130 kilometers apart, Carl Benz and Gottlieb Daimler, completely unknown to each other, invented the automobile 130 years ago. As bizarre as it may be, they both lived in the federal state of Baden-Württemberg, sliced in two by the Neckar river, that flows into the Rhine near Mannheim.
In 1878, American writer Mark Twain sailed the Neckar in a raft and the legend says that his story is depicted in the novel “The Adventures of Huckleberry Finn”, which Twain was writing during his journey: “The Neckar is in many places so narrow that a person can throw a dog across it, if he has one”, Twain wrote.
The journey taken in a Mercedes-Benz 540 K follows the path of Mark Twain to Heidelberg. Premiered at the Berlin Auto Show in 1934, the Mercedes powered by an 8-cylinder, 5-liter engine cu 160 HP, was a dream car back then and it was described to be “specially constructed for particularly high speeds” and it came right on time. The first German highway had been inaugurated in 1932.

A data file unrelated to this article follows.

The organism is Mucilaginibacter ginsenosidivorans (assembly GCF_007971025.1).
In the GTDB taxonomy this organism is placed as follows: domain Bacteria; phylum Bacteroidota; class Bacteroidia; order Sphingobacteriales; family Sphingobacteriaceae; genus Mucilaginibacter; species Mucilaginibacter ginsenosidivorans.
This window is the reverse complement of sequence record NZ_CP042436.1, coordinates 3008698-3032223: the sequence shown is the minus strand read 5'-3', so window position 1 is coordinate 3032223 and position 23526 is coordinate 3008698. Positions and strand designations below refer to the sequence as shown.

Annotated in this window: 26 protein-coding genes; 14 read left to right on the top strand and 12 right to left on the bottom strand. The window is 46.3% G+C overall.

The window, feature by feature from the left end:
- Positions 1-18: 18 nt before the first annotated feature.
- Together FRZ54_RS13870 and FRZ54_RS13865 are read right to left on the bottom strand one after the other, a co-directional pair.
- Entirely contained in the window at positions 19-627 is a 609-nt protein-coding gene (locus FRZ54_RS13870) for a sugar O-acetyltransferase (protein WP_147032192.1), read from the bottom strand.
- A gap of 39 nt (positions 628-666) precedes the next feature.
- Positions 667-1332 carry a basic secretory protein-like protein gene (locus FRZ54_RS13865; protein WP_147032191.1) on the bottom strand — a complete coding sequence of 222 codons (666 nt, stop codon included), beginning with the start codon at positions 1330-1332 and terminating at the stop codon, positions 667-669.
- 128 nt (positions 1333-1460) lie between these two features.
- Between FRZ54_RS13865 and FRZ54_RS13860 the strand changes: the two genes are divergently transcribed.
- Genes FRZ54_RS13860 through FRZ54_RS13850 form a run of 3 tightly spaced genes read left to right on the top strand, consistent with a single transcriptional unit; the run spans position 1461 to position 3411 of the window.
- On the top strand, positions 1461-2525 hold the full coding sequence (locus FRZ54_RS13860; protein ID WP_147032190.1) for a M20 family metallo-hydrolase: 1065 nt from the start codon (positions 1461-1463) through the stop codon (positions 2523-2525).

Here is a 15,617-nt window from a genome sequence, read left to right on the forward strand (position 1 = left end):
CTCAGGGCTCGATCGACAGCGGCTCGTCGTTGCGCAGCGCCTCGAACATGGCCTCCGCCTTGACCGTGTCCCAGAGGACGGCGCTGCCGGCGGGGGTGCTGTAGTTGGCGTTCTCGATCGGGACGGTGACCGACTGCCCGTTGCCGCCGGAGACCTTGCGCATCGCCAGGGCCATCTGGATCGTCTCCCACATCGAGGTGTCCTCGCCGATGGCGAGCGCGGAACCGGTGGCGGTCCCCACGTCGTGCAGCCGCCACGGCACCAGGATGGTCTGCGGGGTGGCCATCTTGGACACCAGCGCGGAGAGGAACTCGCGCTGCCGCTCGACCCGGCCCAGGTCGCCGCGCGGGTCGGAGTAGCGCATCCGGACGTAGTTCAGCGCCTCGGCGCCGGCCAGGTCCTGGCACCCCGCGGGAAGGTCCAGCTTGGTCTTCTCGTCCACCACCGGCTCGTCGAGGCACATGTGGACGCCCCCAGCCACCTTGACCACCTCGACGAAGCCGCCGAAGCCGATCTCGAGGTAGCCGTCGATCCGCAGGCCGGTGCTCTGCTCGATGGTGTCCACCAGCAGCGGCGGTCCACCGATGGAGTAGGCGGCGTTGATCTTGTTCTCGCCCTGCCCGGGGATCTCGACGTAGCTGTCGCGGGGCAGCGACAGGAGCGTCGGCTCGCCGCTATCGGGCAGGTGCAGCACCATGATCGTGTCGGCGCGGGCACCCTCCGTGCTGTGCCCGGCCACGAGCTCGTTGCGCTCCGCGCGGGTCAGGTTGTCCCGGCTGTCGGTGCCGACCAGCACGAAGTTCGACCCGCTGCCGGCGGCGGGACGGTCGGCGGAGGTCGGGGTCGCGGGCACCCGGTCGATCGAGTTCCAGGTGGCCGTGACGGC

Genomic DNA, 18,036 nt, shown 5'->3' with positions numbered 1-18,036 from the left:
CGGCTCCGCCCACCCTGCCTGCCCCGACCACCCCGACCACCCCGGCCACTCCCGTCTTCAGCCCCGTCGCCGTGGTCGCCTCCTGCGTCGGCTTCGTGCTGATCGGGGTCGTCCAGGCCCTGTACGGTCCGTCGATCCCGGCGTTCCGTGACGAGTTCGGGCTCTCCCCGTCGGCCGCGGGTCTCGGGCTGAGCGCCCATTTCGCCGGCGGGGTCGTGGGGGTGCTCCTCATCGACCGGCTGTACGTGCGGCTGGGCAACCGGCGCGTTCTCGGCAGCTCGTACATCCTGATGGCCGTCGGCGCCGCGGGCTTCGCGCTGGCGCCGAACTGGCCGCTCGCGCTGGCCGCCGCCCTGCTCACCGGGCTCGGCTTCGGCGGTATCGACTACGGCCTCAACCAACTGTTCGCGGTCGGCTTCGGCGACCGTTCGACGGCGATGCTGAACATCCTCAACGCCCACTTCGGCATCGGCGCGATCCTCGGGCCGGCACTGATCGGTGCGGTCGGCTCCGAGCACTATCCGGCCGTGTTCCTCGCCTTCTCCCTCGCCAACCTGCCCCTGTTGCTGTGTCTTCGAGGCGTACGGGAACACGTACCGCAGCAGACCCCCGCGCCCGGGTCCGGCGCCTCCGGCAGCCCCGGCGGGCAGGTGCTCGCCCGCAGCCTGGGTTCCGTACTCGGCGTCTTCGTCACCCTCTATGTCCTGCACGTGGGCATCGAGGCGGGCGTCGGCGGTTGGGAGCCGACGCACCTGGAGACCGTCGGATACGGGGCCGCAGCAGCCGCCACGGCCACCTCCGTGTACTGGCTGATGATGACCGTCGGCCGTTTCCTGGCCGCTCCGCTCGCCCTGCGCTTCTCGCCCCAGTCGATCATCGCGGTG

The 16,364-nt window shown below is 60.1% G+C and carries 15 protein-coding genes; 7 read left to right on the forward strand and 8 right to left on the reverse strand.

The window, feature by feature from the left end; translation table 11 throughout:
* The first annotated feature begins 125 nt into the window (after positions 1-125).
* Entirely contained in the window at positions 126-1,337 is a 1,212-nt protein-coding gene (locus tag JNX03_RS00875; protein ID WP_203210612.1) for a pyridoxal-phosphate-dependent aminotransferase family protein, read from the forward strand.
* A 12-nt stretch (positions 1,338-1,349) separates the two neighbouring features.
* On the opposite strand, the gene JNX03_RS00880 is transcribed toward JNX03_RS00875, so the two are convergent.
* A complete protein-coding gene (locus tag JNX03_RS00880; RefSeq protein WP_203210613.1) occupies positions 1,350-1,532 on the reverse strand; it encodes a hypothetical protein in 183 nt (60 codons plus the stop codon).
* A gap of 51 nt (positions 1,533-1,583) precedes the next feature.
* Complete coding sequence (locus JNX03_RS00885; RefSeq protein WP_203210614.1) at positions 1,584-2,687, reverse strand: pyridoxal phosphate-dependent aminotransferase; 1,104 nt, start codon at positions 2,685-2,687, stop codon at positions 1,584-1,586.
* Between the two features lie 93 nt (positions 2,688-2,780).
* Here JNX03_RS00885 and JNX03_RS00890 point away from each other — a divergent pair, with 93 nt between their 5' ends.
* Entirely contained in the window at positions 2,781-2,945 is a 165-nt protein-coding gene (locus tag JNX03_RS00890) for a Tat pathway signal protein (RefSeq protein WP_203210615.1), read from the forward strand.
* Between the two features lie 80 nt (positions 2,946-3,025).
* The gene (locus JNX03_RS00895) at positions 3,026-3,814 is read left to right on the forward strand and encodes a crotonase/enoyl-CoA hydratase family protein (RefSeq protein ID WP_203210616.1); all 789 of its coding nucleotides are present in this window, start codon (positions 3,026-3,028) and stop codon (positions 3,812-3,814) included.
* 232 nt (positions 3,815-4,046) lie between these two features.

Hungry for performance, it was the customers that provoked the launch of a car with a bigger displacement, a 5.4-liter model, with the power going all the way to 180 HP, with supercharger, in 1936.
The Cabriolet model that withstood the hands of time now travelled under the command of Sonja Schäfer, to its destination: the castle at Heidelberg. In 1880, Mark Twain wrote of the town at their feet: “One thinks Heidelberg by day – with its surroundings – is the last possibility of the beautiful; but when he sees Heidelberg by night … he requires time to consider upon the verdict.”
Even nowadays, literature enthusiasts and critics are wondering whether it was nothing but a coincidence that the famous American writer named his most popular character “Huckleberry”. In German, that is “Heidelbeere”.